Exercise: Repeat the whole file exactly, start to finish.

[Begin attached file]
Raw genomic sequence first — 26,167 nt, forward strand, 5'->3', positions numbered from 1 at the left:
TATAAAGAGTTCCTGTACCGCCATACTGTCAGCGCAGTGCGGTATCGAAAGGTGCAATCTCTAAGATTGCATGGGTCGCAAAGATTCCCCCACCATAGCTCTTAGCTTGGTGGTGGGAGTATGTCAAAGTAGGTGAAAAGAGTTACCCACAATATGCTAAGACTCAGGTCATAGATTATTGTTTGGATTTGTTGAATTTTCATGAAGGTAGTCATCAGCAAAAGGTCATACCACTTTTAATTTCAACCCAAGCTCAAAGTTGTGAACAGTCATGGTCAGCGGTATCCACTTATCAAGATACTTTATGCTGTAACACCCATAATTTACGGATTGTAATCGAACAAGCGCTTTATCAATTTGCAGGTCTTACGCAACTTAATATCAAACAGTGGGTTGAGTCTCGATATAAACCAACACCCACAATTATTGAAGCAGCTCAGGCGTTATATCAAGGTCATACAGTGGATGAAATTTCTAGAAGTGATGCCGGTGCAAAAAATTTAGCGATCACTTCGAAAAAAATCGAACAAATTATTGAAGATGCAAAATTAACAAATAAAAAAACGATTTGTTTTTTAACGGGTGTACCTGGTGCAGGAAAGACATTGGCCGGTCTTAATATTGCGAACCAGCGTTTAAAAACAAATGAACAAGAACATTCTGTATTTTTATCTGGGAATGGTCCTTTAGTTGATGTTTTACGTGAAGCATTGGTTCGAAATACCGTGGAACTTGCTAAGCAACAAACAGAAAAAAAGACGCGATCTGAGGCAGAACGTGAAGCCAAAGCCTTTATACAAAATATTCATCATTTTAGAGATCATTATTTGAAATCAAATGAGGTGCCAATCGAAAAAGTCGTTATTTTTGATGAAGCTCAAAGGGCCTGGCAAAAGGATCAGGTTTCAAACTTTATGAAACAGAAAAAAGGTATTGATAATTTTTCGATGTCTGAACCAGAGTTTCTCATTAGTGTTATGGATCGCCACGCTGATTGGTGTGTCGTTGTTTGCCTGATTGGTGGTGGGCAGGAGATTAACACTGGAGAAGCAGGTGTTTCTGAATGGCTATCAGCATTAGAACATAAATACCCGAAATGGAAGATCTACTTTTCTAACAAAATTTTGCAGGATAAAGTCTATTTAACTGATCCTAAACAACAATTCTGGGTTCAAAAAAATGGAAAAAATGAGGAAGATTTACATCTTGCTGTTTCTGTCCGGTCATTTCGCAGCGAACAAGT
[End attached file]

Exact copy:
Raw genomic sequence first — 26,167 nt, forward strand, 5'->3', positions numbered from 1 at the left:
TATAAAGAGTTCCTGTACCGCCATACTGTCAGCGCAGTGCGGTATCGAAAGGTGCAATCTCTAAGATTGCATGGGTCGCAAAGATTCCCCCACCATAGCTCTTAGCTTGGTGGTGGGAGTATGTCAAAGTAGGTGAAAAGAGTTACCCACAATATGCTAAGACTCAGGTCATAGATTATTGTTTGGATTTGTTGAATTTTCATGAAGGTAGTCATCAGCAAAAGGTCATACCACTTTTAATTTCAACCCAAGCTCAAAGTTGTGAACAGTCATGGTCAGCGGTATCCACTTATCAAGATACTTTATGCTGTAACACCCATAATTTACGGATTGTAATCGAACAAGCGCTTTATCAATTTGCAGGTCTTACGCAACTTAATATCAAACAGTGGGTTGAGTCTCGATATAAACCAACACCCACAATTATTGAAGCAGCTCAGGCGTTATATCAAGGTCATACAGTGGATGAAATTTCTAGAAGTGATGCCGGTGCAAAAAATTTAGCGATCACTTCGAAAAAAATCGAACAAATTATTGAAGATGCAAAATTAACAAATAAAAAAACGATTTGTTTTTTAACGGGTGTACCTGGTGCAGGAAAGACATTGGCCGGTCTTAATATTGCGAACCAGCGTTTAAAAACAAATGAACAAGAACATTCTGTATTTTTATCTGGGAATGGTCCTTTAGTTGATGTTTTACGTGAAGCATTGGTTCGAAATACCGTGGAACTTGCTAAGCAACAAACAGAAAAAAAGACGCGATCTGAGGCAGAACGTGAAGCCAAAGCCTTTATACAAAATATTCATCATTTTAGAGATCATTATTTGAAATCAAATGAGGTGCCAATCGAAAAAGTCGTTATTTTTGATGAAGCTCAAAGGGCCTGGCAAAAGGATCAGGTTTCAAACTTTATGAAACAGAAAAAAGGTATTGATAATTTTTCGATGTCTGAACCAGAGTTTCTCATTAGTGTTATGGATCGCCACGCTGATTGGTGTGTCGTTGTTTGCCTGATTGGTGGTGGGCAGGAGATTAACACTGGAGAAGCAGGTGTTTCTGAATGGCTATCAGCATTAGAACATAAATACCCGAAATGGAAGATCTACTTTTCTAACAAAATTTTGCAGGATAAAGTCTATTTAACTGATCCTAAACAACAATTCTGGGTTCAAAAAAATGGAAAAAATGAGGAAGATTTACATCTTGCTGTTTCTGTCCGGTCATTTCGCAGCGAACAAGT